Liberty Twp. preparing for pandemic impact in 2021 budget: What to know

Liberty Twp. officials are preparing to move into the new $4.8 million administration center and sheriff’s outpost next month.

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Liberty Twp. officials are preparing to move into the new $4.8 million administration center and sheriff’s outpost next month.

Liberty Twp. trustees say it is tough drafting a budget for next year given uncertainty due to the coronavirus, but they are taking a very conservative approach toward both spending and revenue projections.

The trustees passed a $26.9 million tax budget for next year, which represents a 7% drop from this year. Revenue projections also fell from $29.3 million this year to $26 million next year. The budget shows a total fund balance of $29 million to start next year and just over $28 million by year’s end.

Finance Director Michelle Greis said the tax budget is just the first piece into drafting the financial picture for next year.

“We did not make cuts related to COVID, we pulled back a little bit in terms of any big projects we may have been planning, we’re looking at those during the budget process,” Greis told the Journal-News. “This tax budget is like step negative one if you will. This is based on where I run my five-year forecast. We made some adjustments to revenue because of the virus but we have not vetted these numbers. We have not really dug in, we do that at the last half of the year.”

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The township doesn’t have any big building projects for next year, which also affects the year-over-year change. The new Administration Center opened recently, and the new Fire Station 112 is under construction on Princeton Road at Cincinnati Dayton Road and should be finished next spring.

Trustee Christine Matacic who sits on the governor’s local government “strike force” for the coronavirus said she has been feeding information back to staff from what she learns at the state. She said early predictions are gasoline tax revenues could be 25 to 50% lower next year because people having been traveling far less and state local government funds could drop as much as 25%, due to the state’s budgetary woes caused by the virus.

She said she hopes it isn’t as “drastic” as the early predictions.

“We’re going to work within what we have,” Matacic said. “We’re going to try our best to figure out from a crystal ball or whatever, what we’re going to have in the end, so we here in Liberty Twp. can keep moving forward with our safety and services we provide and our infrastructure we provide and taking care of our future needs.”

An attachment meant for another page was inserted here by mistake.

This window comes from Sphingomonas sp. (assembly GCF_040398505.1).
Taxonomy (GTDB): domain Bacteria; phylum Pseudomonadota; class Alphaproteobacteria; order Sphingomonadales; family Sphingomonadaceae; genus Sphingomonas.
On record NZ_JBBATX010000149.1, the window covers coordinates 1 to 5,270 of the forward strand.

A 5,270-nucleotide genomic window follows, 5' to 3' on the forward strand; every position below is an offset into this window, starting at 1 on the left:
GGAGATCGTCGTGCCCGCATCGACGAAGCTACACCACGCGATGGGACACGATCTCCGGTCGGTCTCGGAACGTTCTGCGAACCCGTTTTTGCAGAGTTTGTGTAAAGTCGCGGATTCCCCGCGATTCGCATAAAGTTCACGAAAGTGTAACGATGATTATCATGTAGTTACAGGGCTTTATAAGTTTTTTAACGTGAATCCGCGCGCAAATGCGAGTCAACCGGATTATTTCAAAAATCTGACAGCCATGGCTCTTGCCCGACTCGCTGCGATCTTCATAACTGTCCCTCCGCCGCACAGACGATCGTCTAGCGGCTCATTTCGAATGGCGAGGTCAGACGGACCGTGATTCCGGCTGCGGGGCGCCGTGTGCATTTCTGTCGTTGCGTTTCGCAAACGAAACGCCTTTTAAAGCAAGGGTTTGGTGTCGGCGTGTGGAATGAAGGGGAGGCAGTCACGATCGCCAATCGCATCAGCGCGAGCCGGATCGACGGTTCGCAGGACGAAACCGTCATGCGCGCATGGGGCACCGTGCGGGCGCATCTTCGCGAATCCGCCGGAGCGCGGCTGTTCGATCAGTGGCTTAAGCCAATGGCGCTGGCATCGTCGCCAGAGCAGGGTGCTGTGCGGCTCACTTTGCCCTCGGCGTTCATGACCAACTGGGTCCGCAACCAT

The township received $719,769 in federal coronavirus relief funding but at this point that money can only be used to pay for expenditures related to the pandemic and unspent funds disappear in December. U.S. Rep. Warren Davidson, R-Troy, has introduced legislation to expand the use of the money to restore revenues lost due to the effects of the pandemic and extend the deadline to next summer.

He told the Journal-News this week “The good news is broadly there is a sense of agreement on the flexibility for some of the money we’ve already sent to the states.”

The township has incurred less than $20,000 in COVID-19 expenses. The county and cities will suffer more financially because they rely on sales and income taxes respectively, among other revenue sources. Townships subsist mainly on property taxes. However, Liberty also has a Joint Economic Development District that collects income taxes in a designated area, mainly surrounding Liberty Center. The quarterly JEDD report shows the JEDD collected $2.6 million last year. It collected the most ever in the first quarter of this year at $699,946 but proceeds dropped $120,301 in the second quarter.

Trustee Steve Schramm said even if Davidson is successful in expanding the use of relief funds, he is not certain he wants to take advantage of it.

“The conservative in me is saying hey send it back, because I’m only going to pay for it somewhere down the road, it comes out of tax revenue to create all this windfall money,” Schramm said. “I may be one of the naysayers in this world that’s saying I’m not so sure I want to apply it to all that. If they allow it we’d be fools not to, but I’m not pushing hard for that to happen.”

The trustees will approve actual spending and revenue plans in December.

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